Accordingly, the response of the galvanometer 22 is seen to be a function of the changes in the condition which influences the transducer. The galvanometer thus can function as a position transducer for angular or even for linear values, since conversion from angular to straight line motion can be readily effected either optically or by other suitable means. The present servo system can also operate as a basic function generator, giving an electrical as well as a mechanical output. For example, the output of the photosensitive device 34 can be utilized to excite other electronic equipment. Instead of the cell being of the conductive type, it can be of the generative type, whereby a voltage is generated as a result of light striking the cell.

Also, the transducer 30 can be in the form of a thermocouple as illustrated in FIG. 16, such thermocouple being connected by a cold junction arrangement 102 to a leg 28a of a bridge circuit 20a which is substitutable for the bridge 20 in FIG. 1. The four corners of the bridge in FIG. 1 have been labelled A, B, C, and D, and in FIG. 16 the corresponding four corners of the bridge therein have been labelled A, B, C and D respectively, thereby to indicate the proper connections to be followed in substituting the bridge 20a in FIG. 16 for the bridge 20 of FIG. 1.

The amplifiers 24, 26 can be of the solid state variety, both incorporated in a single chip of miniature size. Likewise, the Wheatstone bridge 20 requires but little space and the same is true of the lamp 36 and optical system involving the lens 40, light-control member 42 and photosensitive device 34. Also, instrument movements of the DArsonval type are currently manufactured so as to require relatively little space, whereby the entire servo unit can be especially small and compact, and of light weight. Further, the electrical energization needed can be supplied from small batteries whereby the entire unit is readily portable. Servicing is kept to a minimum inasmuch as but a single movable part is involved, that comprising the movable system of the galvanometer which carries the light-control member. A high degree of accuracy and reliability is had in the servo system, and the fabrication cost can be relatively low.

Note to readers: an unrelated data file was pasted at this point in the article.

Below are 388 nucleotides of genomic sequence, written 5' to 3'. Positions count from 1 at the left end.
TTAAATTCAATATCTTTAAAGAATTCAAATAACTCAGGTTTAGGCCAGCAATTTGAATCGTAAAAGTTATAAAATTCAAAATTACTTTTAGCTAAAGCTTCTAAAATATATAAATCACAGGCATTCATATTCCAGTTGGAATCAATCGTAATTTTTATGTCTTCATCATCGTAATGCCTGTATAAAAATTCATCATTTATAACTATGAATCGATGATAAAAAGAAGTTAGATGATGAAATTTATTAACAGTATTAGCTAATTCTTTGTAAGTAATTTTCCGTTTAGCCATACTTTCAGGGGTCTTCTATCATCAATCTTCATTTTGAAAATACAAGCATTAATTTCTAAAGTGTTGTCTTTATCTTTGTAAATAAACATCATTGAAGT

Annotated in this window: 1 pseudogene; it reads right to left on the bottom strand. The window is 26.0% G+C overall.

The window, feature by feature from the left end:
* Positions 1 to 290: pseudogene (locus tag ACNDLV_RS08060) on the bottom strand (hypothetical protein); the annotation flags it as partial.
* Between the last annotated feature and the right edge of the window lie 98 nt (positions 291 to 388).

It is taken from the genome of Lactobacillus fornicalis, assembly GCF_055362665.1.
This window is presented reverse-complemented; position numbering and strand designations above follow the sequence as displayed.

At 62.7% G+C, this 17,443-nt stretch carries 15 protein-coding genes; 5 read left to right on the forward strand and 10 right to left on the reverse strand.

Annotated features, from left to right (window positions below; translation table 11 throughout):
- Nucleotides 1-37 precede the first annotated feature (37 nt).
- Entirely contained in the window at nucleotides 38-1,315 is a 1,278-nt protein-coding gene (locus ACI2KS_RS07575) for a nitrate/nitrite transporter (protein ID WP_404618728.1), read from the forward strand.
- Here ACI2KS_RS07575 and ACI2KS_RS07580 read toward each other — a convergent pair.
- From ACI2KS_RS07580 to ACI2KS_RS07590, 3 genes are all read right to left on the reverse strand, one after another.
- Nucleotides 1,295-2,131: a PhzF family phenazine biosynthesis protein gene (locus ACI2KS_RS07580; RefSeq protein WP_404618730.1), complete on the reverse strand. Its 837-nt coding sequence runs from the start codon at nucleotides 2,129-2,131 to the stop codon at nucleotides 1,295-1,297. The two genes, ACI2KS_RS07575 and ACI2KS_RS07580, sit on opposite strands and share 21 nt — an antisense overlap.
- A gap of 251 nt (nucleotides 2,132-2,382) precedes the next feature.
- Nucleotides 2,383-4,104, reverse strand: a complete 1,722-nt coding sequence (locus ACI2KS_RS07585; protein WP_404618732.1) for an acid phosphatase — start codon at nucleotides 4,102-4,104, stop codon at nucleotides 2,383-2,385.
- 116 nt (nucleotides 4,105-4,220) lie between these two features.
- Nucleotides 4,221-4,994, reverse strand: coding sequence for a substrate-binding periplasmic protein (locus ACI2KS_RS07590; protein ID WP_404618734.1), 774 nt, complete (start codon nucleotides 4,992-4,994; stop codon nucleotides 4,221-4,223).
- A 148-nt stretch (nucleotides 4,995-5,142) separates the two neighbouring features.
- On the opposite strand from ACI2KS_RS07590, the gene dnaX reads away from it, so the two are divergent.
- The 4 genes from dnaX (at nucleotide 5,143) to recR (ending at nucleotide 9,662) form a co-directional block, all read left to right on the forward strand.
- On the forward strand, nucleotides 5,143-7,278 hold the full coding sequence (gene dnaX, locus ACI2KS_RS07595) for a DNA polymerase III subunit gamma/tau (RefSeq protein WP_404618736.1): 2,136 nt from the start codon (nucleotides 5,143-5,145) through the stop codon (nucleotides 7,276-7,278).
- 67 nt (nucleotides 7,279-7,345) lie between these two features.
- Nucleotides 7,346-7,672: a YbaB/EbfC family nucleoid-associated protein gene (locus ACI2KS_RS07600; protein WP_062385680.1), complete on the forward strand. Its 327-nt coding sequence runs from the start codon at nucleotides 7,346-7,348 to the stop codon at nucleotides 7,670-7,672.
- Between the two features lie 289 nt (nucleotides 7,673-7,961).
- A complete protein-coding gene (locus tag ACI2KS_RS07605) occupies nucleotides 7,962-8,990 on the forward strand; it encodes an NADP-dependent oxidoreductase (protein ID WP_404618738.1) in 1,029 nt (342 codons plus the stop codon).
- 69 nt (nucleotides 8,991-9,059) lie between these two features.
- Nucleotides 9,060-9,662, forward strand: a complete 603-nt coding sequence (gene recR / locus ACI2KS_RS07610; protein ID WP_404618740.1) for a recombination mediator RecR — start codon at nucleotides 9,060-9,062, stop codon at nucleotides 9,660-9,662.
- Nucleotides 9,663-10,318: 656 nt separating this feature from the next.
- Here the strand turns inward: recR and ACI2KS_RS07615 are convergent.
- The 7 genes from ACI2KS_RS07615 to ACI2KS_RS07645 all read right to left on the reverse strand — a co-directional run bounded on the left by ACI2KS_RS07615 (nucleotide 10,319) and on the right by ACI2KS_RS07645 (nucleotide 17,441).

Another embodiment of the invention is illustrated in FIGS. 6 and 7. In these figures the light-control member 420 comprises a segment ofa cylinder having an expansive mirrored or silvered reflecting cylindrical wall surface 104 and a non-reflecting opaque portion 106 of tapered configuration. As seen in FIG. 6, the photosensitive device 34 and the incandescent lamp 36 are both located at the exterior of the member 420, together with the condensing lens 40. An opaque light shield 108 prevents stray light from the lamp 36 from striking the photosensitive cell 34. Accordingly, the cell 34 receives its light by reflection from the reflecting surface 104 of the member 42a. As the member 42a is arcuately shifted, either a greater or a smaller reflective area of the reflecting surface 104 is available for directing light from the lamp 36 against the sensing surface 64 of the photosensitive device 34. Accordingly, the position of the control member 42a determines the amount of light which is received by the cell 34. The member 42a has a sector-shaped transverse wall 110 by which it can be mounted on the spindle 48 of the galvanometer 22. It will be readily understood that the lightcontrol member 42 will give rise to shadowed and illuminated areas on the sensing surface 64 of the photosensitive device 34 of the same character as those depicted in FIG. 17 and discussed above in connection with the first-mentioned embodiment of the invention. In the embodiment of FIGS. 6 and 7, the configuration of the opaque portion 106 will determine the shape of the shadowed area 66 in FIG. 17, which will have a direct bearing on the response of the photosensitive device 34 as the member 42 is rotated about the axis of the galvanometer spindle 48. There is one difference, however. Due to the fact the reflecting surface 104 is cylindrical, the reflected portion of the beam 38 will be somewhat divergent (after reflection) as shown in FIG. 6 and this will give rise to axially expanded illuminated areas and an axially expanded shadowed area on the sensing surface 64 in FIG. 17.